Beth Hebron, diagnosed in October 2013 at age 26.
In October of 2013 I was diagnosed with ALS. In the Spring of 2012, I began having symptoms of weakness and loss of coordination. Particularly I noticed this when my kickball league started, and I missed my first pitch completely and face planted mid-kick. That winter I went snowboarding with my family and the minute I tried to put my boots on my legs went wild, shaking uncontrollably. I tried desperately to sit up on my board, but no matter how hard I fought I just couldn’t do it, which left me to sit in the lodge all weekend and wonder what is happening to me?
In the spring my speech became slurred. Every time I went to speak it felt like I was choking on my words. So I finally decided to go to the doctor. After seeing how I could not hold my arms out in front of me anymore and my unsteady gait walking down the hallway she immediately sent me to a neurologist. 3 months, two MRIs, a barium swallows test and EMG later I found out I have ALS.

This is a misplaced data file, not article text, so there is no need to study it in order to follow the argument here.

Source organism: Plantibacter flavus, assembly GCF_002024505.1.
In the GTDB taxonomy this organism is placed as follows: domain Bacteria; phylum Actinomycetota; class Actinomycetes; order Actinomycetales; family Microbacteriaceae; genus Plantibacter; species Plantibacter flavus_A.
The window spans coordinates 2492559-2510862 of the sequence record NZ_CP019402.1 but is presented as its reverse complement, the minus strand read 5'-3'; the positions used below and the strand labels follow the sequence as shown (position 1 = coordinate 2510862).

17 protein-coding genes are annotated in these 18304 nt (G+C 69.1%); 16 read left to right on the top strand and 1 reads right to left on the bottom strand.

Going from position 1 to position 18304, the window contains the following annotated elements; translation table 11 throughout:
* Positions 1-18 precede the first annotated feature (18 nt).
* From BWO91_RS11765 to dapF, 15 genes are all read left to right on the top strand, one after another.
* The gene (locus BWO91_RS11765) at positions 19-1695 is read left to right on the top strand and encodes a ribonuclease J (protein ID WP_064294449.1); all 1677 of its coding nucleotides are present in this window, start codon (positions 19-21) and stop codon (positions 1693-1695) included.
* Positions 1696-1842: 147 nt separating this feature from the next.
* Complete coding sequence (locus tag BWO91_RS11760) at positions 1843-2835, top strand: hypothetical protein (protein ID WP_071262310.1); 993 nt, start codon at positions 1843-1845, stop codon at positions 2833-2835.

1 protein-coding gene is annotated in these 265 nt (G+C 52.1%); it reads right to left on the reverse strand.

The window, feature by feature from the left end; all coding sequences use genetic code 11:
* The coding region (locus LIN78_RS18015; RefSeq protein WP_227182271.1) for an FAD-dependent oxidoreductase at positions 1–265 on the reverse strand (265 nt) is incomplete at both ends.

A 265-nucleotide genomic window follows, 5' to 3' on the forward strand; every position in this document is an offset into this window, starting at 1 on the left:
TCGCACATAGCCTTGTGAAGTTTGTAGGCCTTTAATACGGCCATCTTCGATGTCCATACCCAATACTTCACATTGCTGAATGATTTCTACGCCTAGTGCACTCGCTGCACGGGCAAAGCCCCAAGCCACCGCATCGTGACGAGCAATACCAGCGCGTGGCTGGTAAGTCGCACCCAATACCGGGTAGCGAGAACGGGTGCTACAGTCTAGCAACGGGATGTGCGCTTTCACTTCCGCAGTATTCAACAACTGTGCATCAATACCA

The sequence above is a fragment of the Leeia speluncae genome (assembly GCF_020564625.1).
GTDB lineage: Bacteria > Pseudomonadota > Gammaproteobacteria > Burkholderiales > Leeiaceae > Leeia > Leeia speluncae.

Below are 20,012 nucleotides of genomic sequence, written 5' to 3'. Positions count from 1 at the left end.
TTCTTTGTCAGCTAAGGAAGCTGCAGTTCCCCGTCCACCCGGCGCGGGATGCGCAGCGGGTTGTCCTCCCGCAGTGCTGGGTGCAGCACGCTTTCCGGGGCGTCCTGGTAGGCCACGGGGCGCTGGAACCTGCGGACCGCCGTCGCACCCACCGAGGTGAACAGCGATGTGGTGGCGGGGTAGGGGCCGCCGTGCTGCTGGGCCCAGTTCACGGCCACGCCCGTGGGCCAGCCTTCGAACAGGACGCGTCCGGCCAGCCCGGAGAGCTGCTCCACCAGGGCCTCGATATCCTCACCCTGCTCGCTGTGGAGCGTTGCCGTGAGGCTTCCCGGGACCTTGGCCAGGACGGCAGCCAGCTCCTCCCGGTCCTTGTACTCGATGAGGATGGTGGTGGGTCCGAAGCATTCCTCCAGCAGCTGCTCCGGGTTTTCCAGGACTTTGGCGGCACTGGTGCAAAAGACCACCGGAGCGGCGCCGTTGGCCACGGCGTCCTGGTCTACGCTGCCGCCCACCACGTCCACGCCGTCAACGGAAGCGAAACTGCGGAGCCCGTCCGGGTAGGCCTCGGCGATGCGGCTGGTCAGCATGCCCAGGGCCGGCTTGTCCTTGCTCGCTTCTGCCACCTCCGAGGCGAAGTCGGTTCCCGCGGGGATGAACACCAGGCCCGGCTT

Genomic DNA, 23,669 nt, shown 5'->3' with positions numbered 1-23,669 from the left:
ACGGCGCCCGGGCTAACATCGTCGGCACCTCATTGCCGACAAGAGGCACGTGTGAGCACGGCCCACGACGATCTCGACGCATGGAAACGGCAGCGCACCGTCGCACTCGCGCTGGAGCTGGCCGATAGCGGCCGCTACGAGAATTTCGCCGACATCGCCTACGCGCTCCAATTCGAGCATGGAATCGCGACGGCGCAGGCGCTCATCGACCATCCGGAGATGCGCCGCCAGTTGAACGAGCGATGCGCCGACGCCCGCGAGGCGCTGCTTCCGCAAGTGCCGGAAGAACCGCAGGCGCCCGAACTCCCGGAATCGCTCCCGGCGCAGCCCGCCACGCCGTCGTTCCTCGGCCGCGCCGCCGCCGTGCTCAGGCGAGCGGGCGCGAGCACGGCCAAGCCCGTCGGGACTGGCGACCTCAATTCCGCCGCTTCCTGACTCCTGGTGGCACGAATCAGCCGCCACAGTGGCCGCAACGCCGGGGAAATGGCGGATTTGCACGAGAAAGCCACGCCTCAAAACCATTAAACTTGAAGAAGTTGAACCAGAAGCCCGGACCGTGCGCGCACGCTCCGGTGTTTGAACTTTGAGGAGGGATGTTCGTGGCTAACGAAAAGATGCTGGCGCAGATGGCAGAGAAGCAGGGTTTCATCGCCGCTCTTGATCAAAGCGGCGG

It is difficult to accept that you have a disease that is incurable and terminal. So when my life became full of doctor appointments, making living wills, and filling out medical directives I made the decision that I needed to start living my life the way I want to live it. Dye my hair, get a tattoo, go to Vegas, skydive–you name it–I am going to do it and I’m not going to wait. Planning these experiences has brought all of my friends and family together and helped bring me memories that I will have forever. It pains me to know that I might not be there for all the milestones in my family and friends. Watching my parents struggle with me having this disease is the hardest part of all. This is why I am actively doing all that I can to raise awareness for ALS, so that no parent has to suffer this way again.